Sony EX723 (KDL-37EX723) 3D LED LCD TV Review

Mark has a look at the first of Sony's new 3D TVs looking for some improvements over last year..

by hodg100
TV Review

Sony EX723 (KDL-37EX723) 3D LED LCD TV Review
SRP: £899.00

Introduction

The particular model put under test in this review was the KDL-37EX723 but Sony offer the EX range in a wide range of sizes with, in size order, the KDL-32EX723, KDL-40EX723, KDL-46EX723 and KDL-55EX723 also available for the UK market.

Our experiences with Sony's first stab at creating 3D Display's were something of a mixed bag. By and large we were all impressed with the 2D performance of the Sony ranges but were less enthused by the images in the 3rd dimension. We also had concerns with both the eyewear and the need to plug in an emitter; we are already aware that the emitter is no more so we'll be looking for the performance of both the glasses and 3D picture presentation, itself, to continue the good tidings.

The KDL-EX723 is Sony's entry-level 3D range and so isn't blessed with the redoubtable good looks of their 'Monolithic' designed TVs. There are plenty of features packed in, however, with Sony now including an Internet Browser and even more video on demand content. Sony have some ground to catch up on their competitors - particulalry in terms of the calibration controls, and aforementioned 3D picture quality. Let's see what they've done to address things...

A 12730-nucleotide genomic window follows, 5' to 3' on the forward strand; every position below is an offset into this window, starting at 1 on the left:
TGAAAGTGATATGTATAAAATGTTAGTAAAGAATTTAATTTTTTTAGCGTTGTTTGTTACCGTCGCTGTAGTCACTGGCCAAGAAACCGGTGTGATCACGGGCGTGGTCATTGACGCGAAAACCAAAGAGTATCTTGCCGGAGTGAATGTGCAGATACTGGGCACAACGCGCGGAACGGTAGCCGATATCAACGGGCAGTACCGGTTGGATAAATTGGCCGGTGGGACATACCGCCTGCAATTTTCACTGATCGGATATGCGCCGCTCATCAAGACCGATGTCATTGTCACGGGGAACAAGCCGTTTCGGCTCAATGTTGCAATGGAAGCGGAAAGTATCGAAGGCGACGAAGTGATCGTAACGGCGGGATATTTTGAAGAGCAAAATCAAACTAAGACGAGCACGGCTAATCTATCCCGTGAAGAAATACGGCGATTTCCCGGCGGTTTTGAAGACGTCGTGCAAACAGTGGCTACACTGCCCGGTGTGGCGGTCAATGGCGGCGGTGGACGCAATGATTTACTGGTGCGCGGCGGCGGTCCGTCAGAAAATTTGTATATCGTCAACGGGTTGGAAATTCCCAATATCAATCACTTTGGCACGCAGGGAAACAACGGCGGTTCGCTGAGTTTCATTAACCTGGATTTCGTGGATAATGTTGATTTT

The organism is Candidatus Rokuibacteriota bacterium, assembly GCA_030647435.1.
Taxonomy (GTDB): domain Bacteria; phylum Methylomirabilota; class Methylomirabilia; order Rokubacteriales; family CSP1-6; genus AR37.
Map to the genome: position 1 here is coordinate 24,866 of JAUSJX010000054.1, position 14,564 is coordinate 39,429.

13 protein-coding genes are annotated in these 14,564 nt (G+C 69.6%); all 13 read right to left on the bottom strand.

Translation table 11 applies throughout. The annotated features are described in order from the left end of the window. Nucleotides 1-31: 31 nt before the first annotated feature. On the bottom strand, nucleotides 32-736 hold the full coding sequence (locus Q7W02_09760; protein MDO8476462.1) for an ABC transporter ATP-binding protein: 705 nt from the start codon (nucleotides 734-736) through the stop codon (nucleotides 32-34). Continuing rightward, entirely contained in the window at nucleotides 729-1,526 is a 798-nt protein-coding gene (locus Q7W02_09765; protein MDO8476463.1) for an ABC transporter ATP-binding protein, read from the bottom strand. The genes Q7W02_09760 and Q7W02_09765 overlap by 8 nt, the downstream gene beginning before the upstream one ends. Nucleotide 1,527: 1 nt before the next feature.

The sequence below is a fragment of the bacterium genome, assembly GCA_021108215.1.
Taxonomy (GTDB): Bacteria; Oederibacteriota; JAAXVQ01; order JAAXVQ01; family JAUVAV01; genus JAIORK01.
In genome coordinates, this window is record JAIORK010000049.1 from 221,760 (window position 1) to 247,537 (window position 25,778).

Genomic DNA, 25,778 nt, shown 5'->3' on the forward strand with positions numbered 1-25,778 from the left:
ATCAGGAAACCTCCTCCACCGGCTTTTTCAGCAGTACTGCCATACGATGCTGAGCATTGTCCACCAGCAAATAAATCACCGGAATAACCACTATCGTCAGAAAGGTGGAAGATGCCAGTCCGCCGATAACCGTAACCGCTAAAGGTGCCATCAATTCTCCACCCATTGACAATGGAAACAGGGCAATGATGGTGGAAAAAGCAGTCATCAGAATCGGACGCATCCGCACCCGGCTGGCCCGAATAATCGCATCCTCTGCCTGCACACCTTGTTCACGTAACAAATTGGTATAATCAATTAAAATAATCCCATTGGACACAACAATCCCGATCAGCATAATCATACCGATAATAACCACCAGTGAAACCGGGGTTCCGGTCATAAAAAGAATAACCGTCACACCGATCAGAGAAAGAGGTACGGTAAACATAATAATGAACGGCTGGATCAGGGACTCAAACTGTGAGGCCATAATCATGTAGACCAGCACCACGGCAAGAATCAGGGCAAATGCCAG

Styling and Connections

We've made no secret of our admiration for Sony's understated design ethos, in the past, and the KDL-EX723 barely departs from last year's EX713, other than the fact the bottom of the bezel now matches the rest in being gloss black. As we'd expect from an edge-lit LCD, the chassis is fairly slender in measuring just less than 4cm - at its deepest - but it's by no means a record breaker in this respect when you compare to the likes of Samsung's anorexic, D8000 and a few others that are currently hitting the market. There's an extra design touch added to the EX range this year in that they are able to be tilted back on the swivel stand by 6 degrees, which could be useful for those in unusually high seating positions.

Regular readers of our recent reviews could probably write the 'connections' section for the EX723, themselves, as it features pretty much the same selection of inputs every other 1080p display in this day and age supports. There are 4 HDMI ports (3 at the rear and 1 to the side), with HDMI 1 suppoting Audio Return Channel (ARC). Also to the rear we have legacy Scart and Component - with corresponding audio jacks - connections, the Freeview HD capable aerial socket, the SPDIF digital audio out terminal and the audio input for side-mounted D-SUB PC connection or HDMI 2 when used with DVI.